“Most of the people who will walk after me will be children, so make the beat keep time with short steps.”
— Hans Christian Andersen
Artist Sylvia Long’s Thumbelina, new from Chronicle Books, offers a lushly illustrated version of Hans Christian Andersen’s beloved tale about a thumb-size girl and her larger-than-life adventures. The book’s jewel-toned paintings depict the story’s settings—from light and airy meadows to Mole’s dark and dismal underground home—while whimsical details bring the classic cast of characters to life and make this story-time favorite a visual feast.
The daughter of a soil scientist, Long told an interviewer a couple of years ago that it’s important for today’s children to be exposed to the beauty of nature through books because “more and more, it seems that children’s education takes place only in the classroom, online, or on TV. To get excited about nature, they have to be out in it – with someone who has passion for it, and knowledge about it. Once they start to look, they’ll see how amazing it is.”
Long, who lives in Scottsdale Arizona, said she loves taking walks in all sorts of places, picking up seeds, rocks, feathers, bleached animal bones, snake sheds, shells, etc. And, she takes lots of pictures, too.
Long’s illustrations add to the romantic tale of Thumbelina in a way that will delight both children and adults, refreshing a fairy story that has endured for about 175 years. In all Andersen wrote about 190 fairy tales between 1835-72, including the “Tin Soldier, “The Snow Queen”, “The Little Mermaid”, “Thumbelina”, “The Little Match Girl”, and the “The Ugly Duckling”. I believe that rather spoon-feeding commercial adaptations, it’s best to go to the original source.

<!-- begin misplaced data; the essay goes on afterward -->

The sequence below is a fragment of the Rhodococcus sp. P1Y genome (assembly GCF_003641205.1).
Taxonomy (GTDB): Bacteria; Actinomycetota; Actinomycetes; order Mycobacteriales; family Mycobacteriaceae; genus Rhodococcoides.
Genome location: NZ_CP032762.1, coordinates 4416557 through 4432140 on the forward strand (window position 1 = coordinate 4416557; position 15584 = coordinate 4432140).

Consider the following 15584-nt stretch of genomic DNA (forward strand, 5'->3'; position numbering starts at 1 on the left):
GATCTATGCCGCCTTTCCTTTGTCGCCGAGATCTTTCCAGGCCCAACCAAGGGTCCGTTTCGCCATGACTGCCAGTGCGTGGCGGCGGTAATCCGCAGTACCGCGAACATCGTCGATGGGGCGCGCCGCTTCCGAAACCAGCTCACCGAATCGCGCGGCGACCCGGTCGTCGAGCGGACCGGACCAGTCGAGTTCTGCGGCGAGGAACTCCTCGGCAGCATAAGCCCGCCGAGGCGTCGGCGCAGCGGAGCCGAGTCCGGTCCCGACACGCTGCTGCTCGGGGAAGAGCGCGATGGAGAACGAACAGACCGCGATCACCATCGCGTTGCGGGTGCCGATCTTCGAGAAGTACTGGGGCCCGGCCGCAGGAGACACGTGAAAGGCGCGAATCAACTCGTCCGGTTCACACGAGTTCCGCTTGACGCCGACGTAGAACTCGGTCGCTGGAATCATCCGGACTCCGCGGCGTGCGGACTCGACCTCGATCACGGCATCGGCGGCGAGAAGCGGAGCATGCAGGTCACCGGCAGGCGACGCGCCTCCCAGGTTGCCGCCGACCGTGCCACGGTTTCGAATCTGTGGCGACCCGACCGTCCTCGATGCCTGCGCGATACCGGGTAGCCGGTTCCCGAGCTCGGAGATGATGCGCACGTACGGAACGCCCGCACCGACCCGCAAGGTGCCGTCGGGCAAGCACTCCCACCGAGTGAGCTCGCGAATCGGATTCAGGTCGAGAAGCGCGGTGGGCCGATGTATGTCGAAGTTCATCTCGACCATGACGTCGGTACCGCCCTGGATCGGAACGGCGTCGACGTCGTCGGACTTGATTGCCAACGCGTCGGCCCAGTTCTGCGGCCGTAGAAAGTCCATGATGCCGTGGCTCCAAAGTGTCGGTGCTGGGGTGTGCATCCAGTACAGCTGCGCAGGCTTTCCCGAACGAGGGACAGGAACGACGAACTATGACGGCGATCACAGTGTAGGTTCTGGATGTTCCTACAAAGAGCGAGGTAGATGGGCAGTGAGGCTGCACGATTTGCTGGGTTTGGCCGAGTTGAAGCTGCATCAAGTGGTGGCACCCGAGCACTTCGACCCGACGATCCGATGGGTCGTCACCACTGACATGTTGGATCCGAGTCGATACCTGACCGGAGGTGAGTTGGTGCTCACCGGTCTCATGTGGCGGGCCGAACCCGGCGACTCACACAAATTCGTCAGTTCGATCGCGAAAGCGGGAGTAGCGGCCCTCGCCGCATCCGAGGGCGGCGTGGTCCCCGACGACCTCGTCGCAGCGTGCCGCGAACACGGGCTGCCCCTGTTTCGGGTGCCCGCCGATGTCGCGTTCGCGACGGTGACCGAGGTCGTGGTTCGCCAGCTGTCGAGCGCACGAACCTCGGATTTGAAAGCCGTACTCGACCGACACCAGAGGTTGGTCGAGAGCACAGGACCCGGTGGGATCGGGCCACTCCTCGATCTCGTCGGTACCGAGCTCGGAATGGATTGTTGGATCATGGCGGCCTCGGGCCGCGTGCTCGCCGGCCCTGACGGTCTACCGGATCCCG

What I like best about this tale of Thumbelina, however, is not the idea of a little woman flitting about in the woods searching after a husband, but her interaction with the natural environment, beautifully rendered through Long’s modern illustrations. Conversations with moles and frogs are delightful, even if the sentiments are mundane. For example, the story tells that in the spring the mended swallow says to Thumbelina: “Because of your tender care, I shall soon regain my strength and be able to fly again. . . . And he asked her to go with him.”
Thumbelina thought of the green woods and meadows thick with spring flowers that the swallow would visit on his journey, but in the end declined. “Farewell then,” replied the swallow. “I hope you find the happiness you deserve.” The exchange offers the chance to talk with even the smallest children about bird migration and natural environmental changes like the seasons. It also places girls outdoors, actively engaged with the natural world.
Swallows travel more than 12,000 miles round trip on their annual migration to Argentina and return to California’s Mission San Juan Capistrano each year on St. Joseph’s Day, March 19. It has been a fiesta day at the mission since 1777. The quick-winged swallows eat mainly flying insects, including mosquitoes and other harmful species, so people benefit not only from their beauty but also for their environmental role in maintaining nature’s balance.
Long’s Thumbelina offers the chance for a simple natural history lesson, and it also provides the happiness and enchantment to be found outdoors that all children deserve. The book presents nature on the page in its diverse beauty to be imparted through the voice of loved ones as they read and discuss.
I’m wrapping copies of this new edition of Thumbelina for Easter gifts and sending them to grand kids instead of chocolate bunnies and jelly beans because surely this newly illustrated version of a time-honored tale will be more nourishing and last a whole lot longer.
Sylvia Long is the award-winning illustrator of many books for children, including Sylvia Long’s Mother Goose and An Egg Is Quiet. $17.99, full-color throughout, suitable for ages 4-8. Available from online booksellers or at http://www.chroniclebooks.com